No clear evidence that scrap metal export ban is helping stop theft

25 May 2023

23 May 2023
City Press
Dimakatso Leshoro

The International Trade Administration Commission (ITAC) has said there is no solid evidence that the ban on the export of copper waste as well as scrap and semi-finished metals has been effective in curbing theft which that has caused immense damage to South Africa’s infrastructure and economy. In November 2022, Trade, Industry and Competition Minister Ebrahim Patel announced a ban which expires at the end of May. He said the damage caused by thieves who stripped cables from the likes of Eskom and Transnet deeply compromised energy supply, transport and job creation, and cost the economy R47 billion annually.

However, presenting the trade authority’s strategic and annual performance plan to Parliament, ITAC chief commissioner Ayabonga Cawe said even though there was some decline in theft, it could not be exclusively attributed to the ban. “The evidence is mixed. If you check, for instance, the evidence from Eskom, Transnet and the SA Police Service, it’s unfortunate that we are unable to access some of the data at municipal level, and we hope that at some stage we’ll be able to do so. It’s telling a very mixed picture ... If you check Eskom, the picture might be slightly different from what one might see at Transnet.” At Transnet, if we look at the incidences of theft and the length of steel products stolen, it has declined. But the attribution is not necessarily to the ban. The attribution is to investment in greater private security alongside the train tracks.

We are also hearing, for instance, from the police service that there has been a marginal decline, but that does not necessarily mean that the theft has stopped. ‘Not a trade measure’ Other measures that were announced last year include a planned licensing system for copper trading, amendments to existing legislation such as prohibiting the use of cash in transactions involving waste or scrap metal, and for buyers to show electronic banking records for the scrap metal in their possession. Cawe questioned whether six months was long enough to assess the efficacy of the ban.

“We must move away from the notion that there’s a trade measure. It is not a trade measure. This is a measure aimed at dealing with the theft of public infrastructure, and until such time where there is sufficient inroads in ensuring that this doesn’t happen and the market where these things are sold is effectively regulated in a proper manner, we might need measures of this kind.” “We are at the centre of working on building a licensing regime that is able to digitize all the transactions of scrap and copper so that we can get a bigger sense and a dashboard of what exactly is happening in this market.” Last week, the department of trade, industry and competition issued a notice for public comments on the proposal to extend the ban by a further nine months.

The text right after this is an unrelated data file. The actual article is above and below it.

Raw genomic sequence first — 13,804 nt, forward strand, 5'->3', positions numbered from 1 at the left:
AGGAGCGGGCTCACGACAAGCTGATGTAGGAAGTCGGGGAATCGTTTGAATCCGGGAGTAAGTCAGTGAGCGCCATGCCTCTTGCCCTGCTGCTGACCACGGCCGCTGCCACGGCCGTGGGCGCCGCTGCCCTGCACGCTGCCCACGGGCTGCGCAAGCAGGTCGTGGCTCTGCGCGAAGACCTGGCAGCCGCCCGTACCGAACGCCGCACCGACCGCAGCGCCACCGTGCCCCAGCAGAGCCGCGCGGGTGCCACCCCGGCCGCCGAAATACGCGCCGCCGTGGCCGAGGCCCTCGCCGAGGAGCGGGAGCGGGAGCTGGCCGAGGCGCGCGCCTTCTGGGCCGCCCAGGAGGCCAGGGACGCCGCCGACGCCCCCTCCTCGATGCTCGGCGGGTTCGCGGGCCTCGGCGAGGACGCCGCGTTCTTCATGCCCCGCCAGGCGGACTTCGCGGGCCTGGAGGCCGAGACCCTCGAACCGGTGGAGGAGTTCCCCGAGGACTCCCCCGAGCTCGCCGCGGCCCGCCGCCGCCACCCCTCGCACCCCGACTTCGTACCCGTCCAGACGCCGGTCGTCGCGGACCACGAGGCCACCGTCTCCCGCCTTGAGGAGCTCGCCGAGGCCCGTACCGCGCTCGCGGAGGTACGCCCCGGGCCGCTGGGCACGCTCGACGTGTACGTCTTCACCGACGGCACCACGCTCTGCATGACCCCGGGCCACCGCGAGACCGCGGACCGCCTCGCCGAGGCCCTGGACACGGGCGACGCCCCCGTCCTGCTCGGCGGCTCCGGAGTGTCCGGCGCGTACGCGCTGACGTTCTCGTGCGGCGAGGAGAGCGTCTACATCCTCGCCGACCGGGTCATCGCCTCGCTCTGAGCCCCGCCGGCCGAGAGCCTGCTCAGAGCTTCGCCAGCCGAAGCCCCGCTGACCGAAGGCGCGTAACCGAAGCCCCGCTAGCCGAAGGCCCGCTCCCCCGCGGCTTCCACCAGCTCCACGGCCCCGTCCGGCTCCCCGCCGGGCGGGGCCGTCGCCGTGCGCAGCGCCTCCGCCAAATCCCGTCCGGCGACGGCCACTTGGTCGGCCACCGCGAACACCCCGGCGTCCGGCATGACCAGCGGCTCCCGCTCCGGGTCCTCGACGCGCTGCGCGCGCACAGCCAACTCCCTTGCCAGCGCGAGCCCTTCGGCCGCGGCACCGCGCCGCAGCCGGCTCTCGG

Cawe said: [There] was an assertion that insufficient progress had been made in dealing with the issue of public infrastructure theft. Measures contributing to inflation? Asked about whether ITAC considered how the tariff framework and/or broader trade policy framework was adding to the cost-of-living crisis many households find themselves in when imposing tariffs on imported food products such as poultry, Cawe conceded that tariffs had an effect on poor households and added to the country’s elevated inflation, which he said not only affects consumers but also downstream industries which use imports as intermediary inputs.

“I would have a different view to the one that says we indiscriminately provide largesse without hesitation to domestic firms. I think we’ve seen two things happening – the one is in relation to primary goods that are staple goods, particularly for poor households.” “... [There have been] instances when the commission itself has come on the back of the evidence to a recommendation that says on this specific product we feel quite strongly that this position must be recommended to the minister...” “And the minister has arrived at a different conclusion saying that actually the timing of this, if one considers food price inflation as well as the domestic and global balance of what’s happening in the supply chains, this is probably not the best time to do it even if there is a compelling case in line with the regulations...” The second element relates to the variable tariff setting regime in relation to maize, wheat and sugar.

What we have there is a reference pricing system, which says that in instances where we see very high global prices, there is a self-adjusting mechanism that brings the implied tariff and, by extension, the impact on prices to zero. “So, if you check, at the moment, for wheat and sugar in particular, the implied tariff is actually zero because of where global prices [are] ... So, that self-adjusting mechanism is aimed not just at ensuring that poor households aren’t adversely impacted by global prices of some of the staples. “On the flip side, when prices are very low, it effectively provides a protective mechanism for domestic producers so that you don’t have the displacement of jobs in horticultural elements of agriculture, which are some of the most labor-intensive within agriculture. We do have a mechanism in place. We do have these tools.” he said